Commentary (Pre-Trial Detention in the Extraordinary Chambers in the Courts of Cambodia )

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Most international criminal courts and tribunals find provisional detention absolutely necessary to ensure the swift delivery of justice. A decision on pre-trial detention must be in conformity with well-recognized human rights standards, thus respecting the person’s right to a fair trial and upholding the presumption of evidence. Although the general assumption in criminal law is that pre-trial detention is the exception and not the rule, a number of factors, such as the gravity of the crimes, as well as heightened flight risk of the accused, appear to have reversed the test employed in international criminal courts and tribunals.

To date, all provisional detention orders against former members of the inner circle of Pol Pot, except for one, have been re-affirmed on appeal in the ECCC. This commentary appraises the ECCC case law on pre-trial detention from the standpoint of its conformity with international human rights standards and exposes serious deficiencies of judicial reasoning in selected decisions of the Court.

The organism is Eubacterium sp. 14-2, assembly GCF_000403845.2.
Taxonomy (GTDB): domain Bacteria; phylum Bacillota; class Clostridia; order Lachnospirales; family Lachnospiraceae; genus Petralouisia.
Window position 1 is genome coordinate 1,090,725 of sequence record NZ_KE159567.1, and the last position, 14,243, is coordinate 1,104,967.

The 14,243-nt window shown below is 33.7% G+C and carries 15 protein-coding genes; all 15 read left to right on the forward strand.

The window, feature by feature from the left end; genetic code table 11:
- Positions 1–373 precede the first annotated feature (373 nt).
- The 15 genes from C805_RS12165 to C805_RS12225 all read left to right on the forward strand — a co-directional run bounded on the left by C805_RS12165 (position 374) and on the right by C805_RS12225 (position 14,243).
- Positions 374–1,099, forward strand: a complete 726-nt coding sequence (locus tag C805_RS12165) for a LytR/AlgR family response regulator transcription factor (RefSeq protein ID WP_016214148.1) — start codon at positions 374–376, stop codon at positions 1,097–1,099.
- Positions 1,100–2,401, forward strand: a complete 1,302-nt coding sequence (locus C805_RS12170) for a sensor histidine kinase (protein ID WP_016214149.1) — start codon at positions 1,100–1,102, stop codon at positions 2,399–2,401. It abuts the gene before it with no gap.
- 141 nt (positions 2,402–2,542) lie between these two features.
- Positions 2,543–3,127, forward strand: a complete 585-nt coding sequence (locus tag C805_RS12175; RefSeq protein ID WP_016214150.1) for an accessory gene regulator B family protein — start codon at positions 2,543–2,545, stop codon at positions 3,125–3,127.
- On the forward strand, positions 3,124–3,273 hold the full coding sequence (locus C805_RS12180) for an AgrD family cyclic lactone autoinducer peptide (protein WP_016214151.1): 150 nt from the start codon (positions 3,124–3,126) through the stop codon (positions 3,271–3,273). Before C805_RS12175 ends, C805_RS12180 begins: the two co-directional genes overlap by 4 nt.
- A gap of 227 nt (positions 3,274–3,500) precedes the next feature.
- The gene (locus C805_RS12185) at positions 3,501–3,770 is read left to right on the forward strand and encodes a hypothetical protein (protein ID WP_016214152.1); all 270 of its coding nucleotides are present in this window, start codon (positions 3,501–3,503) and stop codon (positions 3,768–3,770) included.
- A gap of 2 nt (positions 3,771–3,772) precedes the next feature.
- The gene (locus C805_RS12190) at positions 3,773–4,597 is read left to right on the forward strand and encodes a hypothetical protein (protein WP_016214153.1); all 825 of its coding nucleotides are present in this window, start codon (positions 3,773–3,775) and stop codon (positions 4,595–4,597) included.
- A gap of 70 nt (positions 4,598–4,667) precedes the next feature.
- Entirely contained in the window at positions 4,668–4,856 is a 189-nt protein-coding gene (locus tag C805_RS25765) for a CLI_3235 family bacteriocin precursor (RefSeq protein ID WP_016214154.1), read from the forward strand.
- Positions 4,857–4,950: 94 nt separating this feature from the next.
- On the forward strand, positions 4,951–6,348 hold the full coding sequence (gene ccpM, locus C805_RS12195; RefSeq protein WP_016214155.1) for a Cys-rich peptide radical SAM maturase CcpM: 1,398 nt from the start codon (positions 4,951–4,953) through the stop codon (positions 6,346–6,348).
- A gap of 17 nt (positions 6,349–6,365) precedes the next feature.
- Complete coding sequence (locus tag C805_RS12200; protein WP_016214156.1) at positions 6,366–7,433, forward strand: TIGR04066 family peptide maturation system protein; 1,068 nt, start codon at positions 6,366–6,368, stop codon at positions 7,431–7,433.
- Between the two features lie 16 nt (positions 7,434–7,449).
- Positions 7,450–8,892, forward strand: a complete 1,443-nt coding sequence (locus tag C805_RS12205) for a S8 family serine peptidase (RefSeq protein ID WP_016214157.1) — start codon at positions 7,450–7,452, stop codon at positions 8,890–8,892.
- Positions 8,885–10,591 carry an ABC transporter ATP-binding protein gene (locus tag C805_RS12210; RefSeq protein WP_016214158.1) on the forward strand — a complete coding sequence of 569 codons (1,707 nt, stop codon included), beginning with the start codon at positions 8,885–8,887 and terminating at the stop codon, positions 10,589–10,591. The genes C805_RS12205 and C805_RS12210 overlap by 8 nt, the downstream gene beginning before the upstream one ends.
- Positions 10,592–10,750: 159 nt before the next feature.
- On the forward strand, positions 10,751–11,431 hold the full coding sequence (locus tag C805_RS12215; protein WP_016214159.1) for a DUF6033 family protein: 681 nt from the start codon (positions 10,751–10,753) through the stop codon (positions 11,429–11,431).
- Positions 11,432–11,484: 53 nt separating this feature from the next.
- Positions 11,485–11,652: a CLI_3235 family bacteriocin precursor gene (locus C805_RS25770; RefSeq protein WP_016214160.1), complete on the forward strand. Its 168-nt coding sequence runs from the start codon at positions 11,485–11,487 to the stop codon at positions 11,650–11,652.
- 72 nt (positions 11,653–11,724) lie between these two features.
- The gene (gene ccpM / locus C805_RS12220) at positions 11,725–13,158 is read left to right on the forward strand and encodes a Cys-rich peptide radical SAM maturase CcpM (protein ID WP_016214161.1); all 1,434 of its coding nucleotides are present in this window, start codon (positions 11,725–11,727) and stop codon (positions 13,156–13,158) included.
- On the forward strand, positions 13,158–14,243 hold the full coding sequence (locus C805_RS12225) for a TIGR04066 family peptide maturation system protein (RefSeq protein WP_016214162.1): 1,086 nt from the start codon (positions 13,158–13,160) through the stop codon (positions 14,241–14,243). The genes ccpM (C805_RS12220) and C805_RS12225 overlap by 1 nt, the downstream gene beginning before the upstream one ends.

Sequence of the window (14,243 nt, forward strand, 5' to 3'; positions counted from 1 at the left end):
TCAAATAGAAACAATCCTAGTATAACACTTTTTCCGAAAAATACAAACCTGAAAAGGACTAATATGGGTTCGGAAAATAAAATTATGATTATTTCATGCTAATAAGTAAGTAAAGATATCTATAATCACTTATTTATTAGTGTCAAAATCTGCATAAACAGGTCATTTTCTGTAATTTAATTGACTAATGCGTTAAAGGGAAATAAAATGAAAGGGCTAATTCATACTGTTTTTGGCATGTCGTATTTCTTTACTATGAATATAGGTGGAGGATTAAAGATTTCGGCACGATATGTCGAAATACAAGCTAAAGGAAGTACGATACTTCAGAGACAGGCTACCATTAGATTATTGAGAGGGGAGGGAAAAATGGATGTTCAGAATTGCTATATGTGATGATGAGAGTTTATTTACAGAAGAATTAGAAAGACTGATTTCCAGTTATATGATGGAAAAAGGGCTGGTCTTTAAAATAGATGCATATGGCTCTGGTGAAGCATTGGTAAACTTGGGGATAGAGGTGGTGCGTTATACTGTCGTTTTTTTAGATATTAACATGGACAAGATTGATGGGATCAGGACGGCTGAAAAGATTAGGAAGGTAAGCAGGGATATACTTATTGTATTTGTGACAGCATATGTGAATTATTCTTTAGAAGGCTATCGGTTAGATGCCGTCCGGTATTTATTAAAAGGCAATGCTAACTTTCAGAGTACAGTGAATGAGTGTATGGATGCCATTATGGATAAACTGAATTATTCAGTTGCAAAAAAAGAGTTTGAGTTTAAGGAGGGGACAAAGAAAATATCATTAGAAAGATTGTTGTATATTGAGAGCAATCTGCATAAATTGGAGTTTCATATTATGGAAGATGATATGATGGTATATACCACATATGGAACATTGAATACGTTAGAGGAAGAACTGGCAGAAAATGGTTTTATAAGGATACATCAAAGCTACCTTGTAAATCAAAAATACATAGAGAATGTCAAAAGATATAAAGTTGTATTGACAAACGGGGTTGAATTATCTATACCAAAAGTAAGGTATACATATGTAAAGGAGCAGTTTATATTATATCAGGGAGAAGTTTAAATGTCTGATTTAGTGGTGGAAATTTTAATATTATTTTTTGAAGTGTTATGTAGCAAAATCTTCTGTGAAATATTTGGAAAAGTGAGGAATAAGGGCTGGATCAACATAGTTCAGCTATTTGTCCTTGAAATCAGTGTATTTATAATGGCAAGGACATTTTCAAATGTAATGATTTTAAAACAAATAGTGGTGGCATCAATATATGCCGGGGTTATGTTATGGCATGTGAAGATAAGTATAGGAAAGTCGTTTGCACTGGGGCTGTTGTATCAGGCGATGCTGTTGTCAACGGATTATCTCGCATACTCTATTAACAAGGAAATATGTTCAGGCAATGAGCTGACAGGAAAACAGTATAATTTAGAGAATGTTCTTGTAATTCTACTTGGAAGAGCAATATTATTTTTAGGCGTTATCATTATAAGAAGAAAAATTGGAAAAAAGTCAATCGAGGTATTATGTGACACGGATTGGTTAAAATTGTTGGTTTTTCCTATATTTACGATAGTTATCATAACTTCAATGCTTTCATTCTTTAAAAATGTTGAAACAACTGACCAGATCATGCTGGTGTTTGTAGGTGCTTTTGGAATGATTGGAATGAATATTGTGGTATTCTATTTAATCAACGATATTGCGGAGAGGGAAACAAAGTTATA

Original languageEnglish
Title of host publicationAnnotated Leading Cases of International Criminal Tribunals : Extraordinary Chambers in the Courts of Cambodia (7 July 2007-26 July 2010)
EditorsAndré Klip, Steven Freeland
Number of pages10
Place of PublicationCambridge, Antwerp, Portland
Publication date2015
ISBN (Print)978-1-78068-197-9
Publication statusPublished - 2015
SeriesAnnotated Leading Cases of International Criminal Tribunals

ID: 44145461